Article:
Fifteen Eighty Four

Academic perspectives from Cambridge University Press


Exploring the Three P’s of Conservation: Products, Protection, and Processes

Bertie J. Weddell

Conservation in the Context of a Changing World: Concepts, Strategies, and Evidence

Many issues in contemporary conservation provoke strong responses. Rewilding, mother trees, megafaunal extinctions, bioprospecting, the rights of nature, and other polarizing issues elicit intense reactions. In Conservation in the Context of a Changing World: Concepts, Strategies, and Evidence, I provide historical, ecological, and cultural contexts essential for understanding these complex issues, along with key concepts, strategies for addressing them, and guidance for critically evaluating evidence regarding those ideas and methods. Utilitarian, preservationist, and stewardship approaches to conservation are explored within a broad, multidisciplinary geographical and cultural scope.

A utilitarian approach to conservation leads to management of harvests and habitats to favor economically valuable products and to minimize conflicts with species that are considered pests. Preservationist conservation involves protection and restoration of a broader spectrum of species and ecosystems.

I address prevalent misconceptions and assumptions about conservation in this textbook, and examine their potential for unanticipated consequences. For example, the key concept of feedback is often a source of confusion. The meaning of ‘feedback’ in science is quite different from what the term means in everyday usage. In a scientific context, the term positive feedback refers to change in one direction that sets off further change in the same direction. Conversely, negative feedback occurs when change in a variable in one direction is followed by compensatory changes that cause the value of the variable to move back toward the opposite direction (tending to return to its original level). Control of a room’s temperature by a thermostat is an example of negative feedback; it promotes stability, whereas positive feedback results in sudden, explosive change.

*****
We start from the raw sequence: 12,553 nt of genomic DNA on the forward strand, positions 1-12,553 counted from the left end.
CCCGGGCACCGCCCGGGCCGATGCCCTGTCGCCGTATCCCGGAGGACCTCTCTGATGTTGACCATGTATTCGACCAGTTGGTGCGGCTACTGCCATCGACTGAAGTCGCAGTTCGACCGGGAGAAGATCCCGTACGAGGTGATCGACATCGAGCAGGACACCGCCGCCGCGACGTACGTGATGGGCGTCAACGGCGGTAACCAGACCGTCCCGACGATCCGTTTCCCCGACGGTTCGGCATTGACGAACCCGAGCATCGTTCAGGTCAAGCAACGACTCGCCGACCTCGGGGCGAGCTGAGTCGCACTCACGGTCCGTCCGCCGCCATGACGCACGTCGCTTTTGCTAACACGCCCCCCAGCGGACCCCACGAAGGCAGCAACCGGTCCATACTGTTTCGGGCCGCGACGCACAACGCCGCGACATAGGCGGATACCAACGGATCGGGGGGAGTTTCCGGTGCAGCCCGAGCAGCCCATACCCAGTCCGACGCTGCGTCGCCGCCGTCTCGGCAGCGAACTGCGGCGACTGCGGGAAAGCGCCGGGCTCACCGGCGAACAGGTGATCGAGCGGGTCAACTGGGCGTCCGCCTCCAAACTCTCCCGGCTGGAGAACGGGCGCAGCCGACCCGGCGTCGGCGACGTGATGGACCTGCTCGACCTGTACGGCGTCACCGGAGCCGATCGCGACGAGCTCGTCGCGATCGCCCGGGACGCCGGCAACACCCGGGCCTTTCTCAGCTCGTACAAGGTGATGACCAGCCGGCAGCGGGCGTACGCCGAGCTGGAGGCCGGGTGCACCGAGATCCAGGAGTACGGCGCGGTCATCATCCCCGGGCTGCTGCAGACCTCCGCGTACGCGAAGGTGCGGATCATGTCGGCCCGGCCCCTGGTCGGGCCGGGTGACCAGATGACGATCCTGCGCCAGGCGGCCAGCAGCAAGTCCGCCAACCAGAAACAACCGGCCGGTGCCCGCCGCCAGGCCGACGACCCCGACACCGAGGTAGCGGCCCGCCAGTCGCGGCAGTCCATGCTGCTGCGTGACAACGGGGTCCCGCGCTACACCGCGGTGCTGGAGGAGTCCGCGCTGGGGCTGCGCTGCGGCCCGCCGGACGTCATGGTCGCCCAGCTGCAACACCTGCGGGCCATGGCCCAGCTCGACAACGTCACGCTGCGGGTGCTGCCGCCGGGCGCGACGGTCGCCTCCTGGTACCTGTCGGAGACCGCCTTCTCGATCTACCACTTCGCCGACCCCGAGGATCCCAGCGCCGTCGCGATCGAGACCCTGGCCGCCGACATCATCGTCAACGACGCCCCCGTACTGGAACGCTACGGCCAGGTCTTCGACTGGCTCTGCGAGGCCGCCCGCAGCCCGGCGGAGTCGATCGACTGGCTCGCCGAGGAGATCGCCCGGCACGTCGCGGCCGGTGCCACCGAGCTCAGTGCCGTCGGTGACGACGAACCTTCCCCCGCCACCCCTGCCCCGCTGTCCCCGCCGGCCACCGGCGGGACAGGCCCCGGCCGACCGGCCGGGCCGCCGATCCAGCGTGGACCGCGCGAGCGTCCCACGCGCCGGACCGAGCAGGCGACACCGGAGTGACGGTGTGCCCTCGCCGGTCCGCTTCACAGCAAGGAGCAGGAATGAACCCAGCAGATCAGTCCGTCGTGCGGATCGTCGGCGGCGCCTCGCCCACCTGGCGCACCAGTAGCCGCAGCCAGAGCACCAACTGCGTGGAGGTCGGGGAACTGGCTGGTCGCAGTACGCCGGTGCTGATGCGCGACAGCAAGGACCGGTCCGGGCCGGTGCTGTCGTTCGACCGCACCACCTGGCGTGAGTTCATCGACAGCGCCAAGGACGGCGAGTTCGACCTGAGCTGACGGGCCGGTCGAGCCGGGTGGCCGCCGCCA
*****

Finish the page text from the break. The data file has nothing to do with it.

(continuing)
This usage is quite different from what we mean when we say we give ‘feedback’ to someone. But there is a connection between these different uses of the term. If I give someone negative feedback, I am dissatisfied with something, perhaps their behavior. I want them to reverse the direction of that behavior. The key to distinguishing between the two types of feedback is to determine whether the variable of interest is enhanced or reduced.

Understanding positive and negative feedback has implications for conservation because several positive feedback loops reinforce the effects of greenhouse gases in the Earth’s atmosphere. For instance, models suggest that deforestation and burning of South American tropical forest could lead to an irreversible tipping point at which the CO2-removing service of a major carbon sink would be lost.

As climate-related disasters become more intense, more frequent, more widespread, and more dangerous, recognition of the potential for sudden, cataclysmic change sets the stage for an approach to conservation that emphasizes the variability and complexity of nature and encompasses the activities of people. This stewardship approach involves managing the effects of ecosystem processes and feedbacks on key disturbance regimess, structures, interactions, and species.

Meanwhile, special interest groups downplay the risks posed by climate change and other environmental perturbations. Incorrect information and specious reasoning thrive under these conditions, making rigorous education about climate science critical. To combat both naive acceptance and knee-jerk rejection of ideas, Conservation in the Context of a Changing World: Concepts, Strategies, and Evidence guides readers through critical examination of ideas and evidence.

In short, to respond effectively to the challenges of conservation in the context of a changing world, it is imperative to understand the context, central concepts, and strategies of different approaches to conservation and the evidence for their effects.

There is much to worry about in Conservation in the Context of a Changing World: Concepts, Strategies, and Evidence. There is also much to suggest a way forward.

We can admit what we don’t know, frame clear questions, and set about trying to get answers. As new information becomes available, we can revise our understanding, update our information, come up with new questions, and continue. We can carefully evaluate evidence and arguments. We can examine our biases and try to avoid having them cloud our judgment.

There will be surprises. There will be disappointments and setbacks. We will have to confront difficult tradeoffs.

But it is worth the effort.

Title: Conservation in the Context of a Changing World

Author: Bertie J. Weddell

Format: PB- 9781108986502

About The Author

Bertie J. Weddell

Bertie J. Weddell is a retired member of the Washington State University faculty, and former Principal and founder of Draba, a natural resource conservation business. She has been ...

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